The other concept I took away from this read was how everything in Judaism is somehow traced back to God. Any activity can be turned into a spiritual act. Not to get off-color or anything, but rabbi's even can spiritualize using the bathroom. I don't think there is much danger bringing God into too many areas of our lives.
This is a quick, fun & quite interesting read. I highly recommend it for anyone wishing to learn more about spiritual disciplines, or about Judaism. I trust it will challenge you & give you yet another author in which you await their next release.
You can purchase Mudhouse Sabbath here for 20% off.
- posted by cubfann
Posted by cubfann at 6/12/2006
09 June 2006
I saw The Chronicles of Narnia : The Lion, the Witch, & the Wardrobe in the theater when it first came out & was quite excited about the quality of the film. I was excited when I learned that it did so well, that plans were made to turn the second book (Prince Caspian) into a movie. This past weekend, I saw the film again on DVD. This time I watched it more critically than I did at first. I have to say that I was quite disappointed with some of the dialogue. I was laying in bed that night thinking about the movie & had this thought:
Narnia is potentially more dangerous a film than the Da Vinci Code.
I know this is a blog regarding books…but both of these films began as books. I have not seen the Da Vinci Code, but I did read the novel when it came out, so I believe I can speak to it.
As to why I say Narnia can be potentially more dangerous than the Da Vinci Code is this. Even before Narnia opened, Christians everywhere (this writer included) were very excited. Some went as far as calling it a Christian film. Christian musicians wrote songs inspired by the film. Christians saw (& read) Narnia as an allegory for the Christian story of redemption. Sure it has bits of the redemption story & Aslan’s Passion is similar to that of Christ.
But Aslan is not to be equated with Jesus. There are Things which Aslan says in the film that would never ring true of our Messiah. In the first exchange Aslan has, the writers add the question “How could this happen?” (a line which Lewis never wrote, incidentally). Anyway, as people equate Aslan with Jesus, they equate Jesus with not being God – not having omniscience.
Later, Aslan is speaking with Peter about the impending battle with the White Witch. He mentions that he may or may not be there…& that this is his (Peter’s) battle, not Aslan’s. Two more examples of how unlike Jesus Aslan is. Jesus told us in Matthew 28 that he will always be with us…even to the end of the age. More telling was the fact that Aslan tells Peter it is Peter’s battle, not his (Aslan’s). I found this to be a very humanist statement. At best, it puts us up as “partners” with Christ in the work of the Kingdom; at worst, it is something we have to do, with marginal help from our King.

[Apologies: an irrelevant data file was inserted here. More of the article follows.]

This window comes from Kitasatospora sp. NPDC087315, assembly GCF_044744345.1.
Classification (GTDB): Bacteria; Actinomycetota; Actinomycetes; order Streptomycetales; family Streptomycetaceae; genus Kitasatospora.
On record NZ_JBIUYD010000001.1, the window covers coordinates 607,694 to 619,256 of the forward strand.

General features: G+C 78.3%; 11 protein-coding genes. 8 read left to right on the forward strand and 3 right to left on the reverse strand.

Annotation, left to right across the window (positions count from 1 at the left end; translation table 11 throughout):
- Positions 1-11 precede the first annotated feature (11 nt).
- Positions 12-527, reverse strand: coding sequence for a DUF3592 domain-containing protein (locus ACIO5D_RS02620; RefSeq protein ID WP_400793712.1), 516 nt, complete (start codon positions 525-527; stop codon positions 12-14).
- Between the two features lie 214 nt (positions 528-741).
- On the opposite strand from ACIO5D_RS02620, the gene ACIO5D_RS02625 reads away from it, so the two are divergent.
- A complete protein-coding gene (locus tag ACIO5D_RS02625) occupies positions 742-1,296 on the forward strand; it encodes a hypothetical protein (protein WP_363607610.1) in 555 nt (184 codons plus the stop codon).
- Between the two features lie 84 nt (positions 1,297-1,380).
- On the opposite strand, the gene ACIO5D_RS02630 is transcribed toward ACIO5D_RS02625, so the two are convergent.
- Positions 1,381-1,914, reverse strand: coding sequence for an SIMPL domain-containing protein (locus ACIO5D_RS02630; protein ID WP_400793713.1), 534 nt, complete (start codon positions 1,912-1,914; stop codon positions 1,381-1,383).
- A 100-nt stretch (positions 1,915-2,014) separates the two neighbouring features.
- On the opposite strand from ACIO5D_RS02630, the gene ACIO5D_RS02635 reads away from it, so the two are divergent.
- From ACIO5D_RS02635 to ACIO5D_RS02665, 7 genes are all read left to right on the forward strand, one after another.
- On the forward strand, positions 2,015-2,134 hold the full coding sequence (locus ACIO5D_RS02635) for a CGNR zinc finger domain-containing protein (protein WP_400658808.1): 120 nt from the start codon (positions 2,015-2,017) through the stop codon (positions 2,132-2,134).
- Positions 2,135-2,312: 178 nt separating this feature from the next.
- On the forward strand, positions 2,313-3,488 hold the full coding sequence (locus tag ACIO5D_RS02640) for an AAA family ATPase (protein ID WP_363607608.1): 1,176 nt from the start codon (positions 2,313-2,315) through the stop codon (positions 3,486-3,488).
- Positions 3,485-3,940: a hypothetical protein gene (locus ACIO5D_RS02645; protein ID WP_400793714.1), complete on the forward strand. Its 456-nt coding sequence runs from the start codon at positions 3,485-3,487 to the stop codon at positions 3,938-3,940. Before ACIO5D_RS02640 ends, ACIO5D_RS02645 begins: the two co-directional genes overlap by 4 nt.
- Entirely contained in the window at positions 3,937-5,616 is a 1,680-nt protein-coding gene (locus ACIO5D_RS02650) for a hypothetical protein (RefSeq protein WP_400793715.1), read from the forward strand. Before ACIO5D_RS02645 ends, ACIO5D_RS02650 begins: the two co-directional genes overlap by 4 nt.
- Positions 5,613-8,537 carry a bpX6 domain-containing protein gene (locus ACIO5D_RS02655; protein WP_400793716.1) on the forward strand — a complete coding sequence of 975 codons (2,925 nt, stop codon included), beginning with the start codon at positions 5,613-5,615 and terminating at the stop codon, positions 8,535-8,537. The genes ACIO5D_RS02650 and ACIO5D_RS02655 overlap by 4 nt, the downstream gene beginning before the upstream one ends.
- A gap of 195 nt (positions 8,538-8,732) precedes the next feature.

I think most people know the basic premise of the Da Vinci Code. Jesus didn’t die on the cross, & eventually married Mary Magdalene & settled in France to a normal life. Not even nominal Christians would have their faith shaken by this premise. Granted, people without faith may believe this to be true (13% of Americans according to a CT poll), but most Christians don’t give this slander much of any thought. And I would submit that those people who would hold that premise to be true are looking for excuses not to commit to faith in Christ.
Narnia may be more dangerous because it forms our idea of who God is, of who Jesus is. Our society gets its history & facts from film & television. We are not a reading culture, for the most part. Even if we are, little things like what I mentioned from the Narnia film get filed away in the back of our mind.
It just seems to me that slightly bad theology packaged in a semi-Christian way is much more heinous than awful theology packaged in an anti-Christian manner.
- posted by cubfann
Posted by cubfann at 6/09/2006
06 June 2006
For many years, my dad (a Salvation Army officer), used to preach God was still in the business of changing people. Back then as a young child I believe Dad, and I still do today. This newest offering from Thom Rainer affirmed this belief once again. The Unexpected Journey is a captivating chronicle of how a dozen people were eternally changed!
Thom Rainer and his wife, Nellie Jo, personally interviewed Christ-followers who once wandered the paths of major religions and lesser known forms of spirituality. The interviewees share personal struggles, as well as the doors God opened to bring them from other belief systems to Christianity. It is written in a very conversational style. With most of the chapters, I wanted more information . . morere intimate details of their faith journey.
Mormonism, Judaism, Hinduism, and Atheism are among the twelve faiths highlighted. Other belief systems include Jehovah's Witness, Wicca, Agnosticism, Buddhism, Islam, Unitarianism, New Age, and
Satanism. Most of these chapters are guaranteed to open your
tunnel-vision eyes to God's powerful ways of drawing unbelievers into the body of believers. The book encourages readers to stay involved in the lives of others while sharing the love of Christ through both words and actions.
Pull-quotes explaining their former non-Christian belief systems are included in each chapter. These help clear up any assumptions and hearsay the reader may have unknowingly accepted as fact.
Study questions, (at the end of the book), enable small groups to gain useful insight into evangelism today and the variety of spiritual journeys people travel.
Don't delay in picking up a copy today and then by all means, pass it on!
This review was submitted by Dale Lewis who works at the EFCA & attends Hope Church in Oakdale, MN.